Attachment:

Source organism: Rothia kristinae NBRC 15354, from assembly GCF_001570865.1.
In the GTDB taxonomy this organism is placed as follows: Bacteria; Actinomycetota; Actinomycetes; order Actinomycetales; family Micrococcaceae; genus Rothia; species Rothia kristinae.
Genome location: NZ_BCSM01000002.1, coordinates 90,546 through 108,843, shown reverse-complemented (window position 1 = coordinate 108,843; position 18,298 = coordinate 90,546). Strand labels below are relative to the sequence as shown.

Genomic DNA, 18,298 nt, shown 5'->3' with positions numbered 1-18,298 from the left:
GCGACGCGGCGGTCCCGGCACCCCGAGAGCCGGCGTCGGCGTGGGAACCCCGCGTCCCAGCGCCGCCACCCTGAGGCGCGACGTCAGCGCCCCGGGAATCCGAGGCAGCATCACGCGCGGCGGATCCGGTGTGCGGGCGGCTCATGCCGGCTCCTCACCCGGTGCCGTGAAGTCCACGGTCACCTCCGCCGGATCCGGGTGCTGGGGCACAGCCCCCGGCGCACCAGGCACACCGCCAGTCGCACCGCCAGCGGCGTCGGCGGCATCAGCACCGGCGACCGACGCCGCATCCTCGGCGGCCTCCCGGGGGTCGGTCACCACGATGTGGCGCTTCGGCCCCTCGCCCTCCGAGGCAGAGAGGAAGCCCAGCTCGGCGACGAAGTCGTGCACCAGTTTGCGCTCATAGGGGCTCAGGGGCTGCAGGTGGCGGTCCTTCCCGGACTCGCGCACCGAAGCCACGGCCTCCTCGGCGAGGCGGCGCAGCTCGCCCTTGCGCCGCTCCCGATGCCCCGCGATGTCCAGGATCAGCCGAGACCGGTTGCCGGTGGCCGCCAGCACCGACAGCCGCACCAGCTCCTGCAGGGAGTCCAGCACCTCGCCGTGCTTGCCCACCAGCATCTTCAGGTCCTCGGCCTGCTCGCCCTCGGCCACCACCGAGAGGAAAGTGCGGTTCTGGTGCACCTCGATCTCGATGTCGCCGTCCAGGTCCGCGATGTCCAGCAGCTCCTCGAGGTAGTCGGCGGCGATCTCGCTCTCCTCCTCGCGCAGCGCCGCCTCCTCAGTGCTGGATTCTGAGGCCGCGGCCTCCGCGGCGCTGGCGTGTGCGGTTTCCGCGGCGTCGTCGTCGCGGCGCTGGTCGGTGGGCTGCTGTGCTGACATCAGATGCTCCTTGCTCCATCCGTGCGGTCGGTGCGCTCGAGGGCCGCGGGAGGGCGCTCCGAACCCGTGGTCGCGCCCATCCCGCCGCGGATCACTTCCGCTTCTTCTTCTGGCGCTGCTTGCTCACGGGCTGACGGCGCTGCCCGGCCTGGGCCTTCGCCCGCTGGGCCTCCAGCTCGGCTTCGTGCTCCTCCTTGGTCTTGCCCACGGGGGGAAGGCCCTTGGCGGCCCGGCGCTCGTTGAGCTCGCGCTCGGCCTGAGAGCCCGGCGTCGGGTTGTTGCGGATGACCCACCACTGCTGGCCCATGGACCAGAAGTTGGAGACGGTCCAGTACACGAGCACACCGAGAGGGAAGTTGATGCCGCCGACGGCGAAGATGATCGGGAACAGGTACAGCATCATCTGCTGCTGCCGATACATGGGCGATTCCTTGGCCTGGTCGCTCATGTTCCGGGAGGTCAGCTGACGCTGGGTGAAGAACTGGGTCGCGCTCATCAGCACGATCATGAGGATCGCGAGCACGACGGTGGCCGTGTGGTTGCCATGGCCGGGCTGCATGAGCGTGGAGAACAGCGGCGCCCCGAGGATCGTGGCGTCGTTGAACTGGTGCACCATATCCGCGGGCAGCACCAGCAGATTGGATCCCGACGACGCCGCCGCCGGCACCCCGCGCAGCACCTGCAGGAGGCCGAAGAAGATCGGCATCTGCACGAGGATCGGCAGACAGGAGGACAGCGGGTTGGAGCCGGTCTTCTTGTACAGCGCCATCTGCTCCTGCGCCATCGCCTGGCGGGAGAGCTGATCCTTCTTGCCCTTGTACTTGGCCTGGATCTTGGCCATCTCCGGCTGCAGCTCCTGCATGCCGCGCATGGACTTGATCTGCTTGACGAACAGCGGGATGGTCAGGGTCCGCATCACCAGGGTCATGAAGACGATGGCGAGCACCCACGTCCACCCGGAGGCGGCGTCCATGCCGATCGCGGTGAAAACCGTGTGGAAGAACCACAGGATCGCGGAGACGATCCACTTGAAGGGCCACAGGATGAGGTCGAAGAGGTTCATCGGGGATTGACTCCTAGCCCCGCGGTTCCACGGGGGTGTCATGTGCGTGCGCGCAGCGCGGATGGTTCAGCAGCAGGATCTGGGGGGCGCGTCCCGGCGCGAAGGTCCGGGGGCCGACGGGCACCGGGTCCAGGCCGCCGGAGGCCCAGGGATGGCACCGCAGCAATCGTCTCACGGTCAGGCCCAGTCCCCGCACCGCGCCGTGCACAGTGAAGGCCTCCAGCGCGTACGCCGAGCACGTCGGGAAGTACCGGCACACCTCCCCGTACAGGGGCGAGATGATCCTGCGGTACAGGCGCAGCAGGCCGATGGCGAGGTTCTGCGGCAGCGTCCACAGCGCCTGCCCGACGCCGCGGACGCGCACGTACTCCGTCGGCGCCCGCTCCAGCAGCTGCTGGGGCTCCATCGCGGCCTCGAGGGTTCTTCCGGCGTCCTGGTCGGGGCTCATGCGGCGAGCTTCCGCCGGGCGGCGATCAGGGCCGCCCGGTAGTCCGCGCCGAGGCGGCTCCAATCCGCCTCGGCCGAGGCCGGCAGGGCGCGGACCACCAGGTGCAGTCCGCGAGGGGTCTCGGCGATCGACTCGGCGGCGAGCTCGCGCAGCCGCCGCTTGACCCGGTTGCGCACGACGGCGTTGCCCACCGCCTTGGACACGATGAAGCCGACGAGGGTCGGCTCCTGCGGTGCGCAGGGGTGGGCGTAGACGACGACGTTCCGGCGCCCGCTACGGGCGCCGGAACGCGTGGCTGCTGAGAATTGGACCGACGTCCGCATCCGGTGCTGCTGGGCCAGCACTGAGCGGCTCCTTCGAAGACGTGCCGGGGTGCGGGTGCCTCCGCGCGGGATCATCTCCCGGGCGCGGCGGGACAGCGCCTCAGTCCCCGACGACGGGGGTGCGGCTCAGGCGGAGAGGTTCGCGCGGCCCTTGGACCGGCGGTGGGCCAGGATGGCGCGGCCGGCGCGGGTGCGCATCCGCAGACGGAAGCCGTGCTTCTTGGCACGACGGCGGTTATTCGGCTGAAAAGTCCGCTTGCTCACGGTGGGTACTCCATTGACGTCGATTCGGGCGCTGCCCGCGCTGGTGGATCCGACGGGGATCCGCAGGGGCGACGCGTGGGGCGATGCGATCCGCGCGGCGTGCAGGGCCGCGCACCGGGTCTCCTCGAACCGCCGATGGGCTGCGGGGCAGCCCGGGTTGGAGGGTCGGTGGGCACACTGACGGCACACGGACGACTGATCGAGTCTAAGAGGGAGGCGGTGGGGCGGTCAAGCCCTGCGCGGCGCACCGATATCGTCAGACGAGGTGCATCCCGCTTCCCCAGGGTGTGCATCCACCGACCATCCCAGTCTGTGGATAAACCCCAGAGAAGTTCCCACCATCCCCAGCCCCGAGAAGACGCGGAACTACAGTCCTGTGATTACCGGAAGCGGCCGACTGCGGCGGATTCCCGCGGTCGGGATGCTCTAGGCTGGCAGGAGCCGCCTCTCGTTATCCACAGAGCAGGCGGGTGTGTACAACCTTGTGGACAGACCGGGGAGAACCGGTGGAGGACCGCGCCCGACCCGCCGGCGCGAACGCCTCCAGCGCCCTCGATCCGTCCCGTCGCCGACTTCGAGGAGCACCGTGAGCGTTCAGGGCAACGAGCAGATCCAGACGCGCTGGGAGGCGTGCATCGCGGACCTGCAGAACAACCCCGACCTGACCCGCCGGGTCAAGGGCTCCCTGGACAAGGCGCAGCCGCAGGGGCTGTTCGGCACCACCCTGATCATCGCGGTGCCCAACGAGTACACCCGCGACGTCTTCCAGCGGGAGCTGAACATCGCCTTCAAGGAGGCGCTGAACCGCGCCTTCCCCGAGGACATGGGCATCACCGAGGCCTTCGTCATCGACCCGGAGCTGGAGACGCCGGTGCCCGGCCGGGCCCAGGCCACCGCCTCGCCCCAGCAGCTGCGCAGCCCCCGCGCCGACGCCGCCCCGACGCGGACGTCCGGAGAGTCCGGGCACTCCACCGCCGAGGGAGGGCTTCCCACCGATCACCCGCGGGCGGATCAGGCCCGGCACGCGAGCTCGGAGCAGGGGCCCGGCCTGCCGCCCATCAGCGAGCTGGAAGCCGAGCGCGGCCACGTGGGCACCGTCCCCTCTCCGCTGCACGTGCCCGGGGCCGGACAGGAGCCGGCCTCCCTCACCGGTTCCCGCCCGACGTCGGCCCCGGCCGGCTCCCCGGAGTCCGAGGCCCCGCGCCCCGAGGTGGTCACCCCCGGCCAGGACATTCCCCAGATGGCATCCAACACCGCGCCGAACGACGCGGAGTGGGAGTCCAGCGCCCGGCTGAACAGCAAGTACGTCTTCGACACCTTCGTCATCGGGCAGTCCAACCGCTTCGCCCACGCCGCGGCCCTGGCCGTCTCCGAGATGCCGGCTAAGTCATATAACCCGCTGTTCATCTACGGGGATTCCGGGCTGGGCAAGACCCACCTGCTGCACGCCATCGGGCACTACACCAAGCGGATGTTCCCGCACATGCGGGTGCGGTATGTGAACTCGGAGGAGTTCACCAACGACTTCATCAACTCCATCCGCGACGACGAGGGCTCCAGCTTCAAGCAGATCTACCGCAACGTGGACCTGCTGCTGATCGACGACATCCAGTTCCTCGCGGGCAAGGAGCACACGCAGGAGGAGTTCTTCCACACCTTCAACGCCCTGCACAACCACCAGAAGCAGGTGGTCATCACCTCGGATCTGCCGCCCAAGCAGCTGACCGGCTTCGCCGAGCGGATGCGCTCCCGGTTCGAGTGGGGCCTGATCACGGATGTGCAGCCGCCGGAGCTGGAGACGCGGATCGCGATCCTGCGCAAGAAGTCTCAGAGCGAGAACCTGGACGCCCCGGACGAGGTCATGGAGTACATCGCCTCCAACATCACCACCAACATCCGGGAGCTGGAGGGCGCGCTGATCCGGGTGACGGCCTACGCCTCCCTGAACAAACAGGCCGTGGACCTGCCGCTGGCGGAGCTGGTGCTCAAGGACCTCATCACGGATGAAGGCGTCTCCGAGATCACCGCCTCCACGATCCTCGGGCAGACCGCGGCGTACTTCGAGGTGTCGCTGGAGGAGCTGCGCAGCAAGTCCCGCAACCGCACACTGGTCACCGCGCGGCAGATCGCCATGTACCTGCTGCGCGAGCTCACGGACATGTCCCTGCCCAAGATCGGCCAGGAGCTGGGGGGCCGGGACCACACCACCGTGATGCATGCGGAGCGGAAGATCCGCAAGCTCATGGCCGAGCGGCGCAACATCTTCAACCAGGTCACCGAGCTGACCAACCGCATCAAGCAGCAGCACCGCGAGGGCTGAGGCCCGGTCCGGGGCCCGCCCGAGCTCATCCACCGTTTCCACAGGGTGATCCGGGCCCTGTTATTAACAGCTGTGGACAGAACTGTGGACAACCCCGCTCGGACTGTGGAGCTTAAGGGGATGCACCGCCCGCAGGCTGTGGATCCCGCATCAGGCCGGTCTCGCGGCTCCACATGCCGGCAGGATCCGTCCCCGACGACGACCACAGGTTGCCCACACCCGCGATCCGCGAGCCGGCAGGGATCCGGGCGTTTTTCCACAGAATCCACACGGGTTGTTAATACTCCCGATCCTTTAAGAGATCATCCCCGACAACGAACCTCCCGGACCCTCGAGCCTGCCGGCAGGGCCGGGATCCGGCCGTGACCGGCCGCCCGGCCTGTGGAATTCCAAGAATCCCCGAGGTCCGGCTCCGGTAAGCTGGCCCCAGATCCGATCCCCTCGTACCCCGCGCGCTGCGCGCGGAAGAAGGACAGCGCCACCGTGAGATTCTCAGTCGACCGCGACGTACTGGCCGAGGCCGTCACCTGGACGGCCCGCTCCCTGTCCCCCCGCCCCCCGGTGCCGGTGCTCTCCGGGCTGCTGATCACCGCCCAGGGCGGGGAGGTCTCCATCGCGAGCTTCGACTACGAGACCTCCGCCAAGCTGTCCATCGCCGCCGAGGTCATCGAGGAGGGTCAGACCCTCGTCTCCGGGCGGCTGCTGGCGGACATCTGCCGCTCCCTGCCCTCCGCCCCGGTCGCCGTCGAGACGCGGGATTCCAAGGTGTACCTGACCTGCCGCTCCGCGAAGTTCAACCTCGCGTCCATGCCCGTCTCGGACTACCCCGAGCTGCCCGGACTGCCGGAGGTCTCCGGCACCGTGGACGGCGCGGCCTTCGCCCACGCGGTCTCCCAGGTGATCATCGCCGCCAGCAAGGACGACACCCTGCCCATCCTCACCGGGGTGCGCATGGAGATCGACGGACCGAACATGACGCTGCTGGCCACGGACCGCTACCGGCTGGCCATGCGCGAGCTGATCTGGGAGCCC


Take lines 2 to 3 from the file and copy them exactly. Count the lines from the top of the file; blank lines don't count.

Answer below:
In the GTDB taxonomy this organism is placed as follows: Bacteria; Actinomycetota; Actinomycetes; order Actinomycetales; family Micrococcaceae; genus Rothia; species Rothia kristinae.
Genome location: NZ_BCSM01000002.1, coordinates 90,546 through 108,843, shown reverse-complemented (window position 1 = coordinate 108,843; position 18,298 = coordinate 90,546). Strand labels below are relative to the sequence as shown.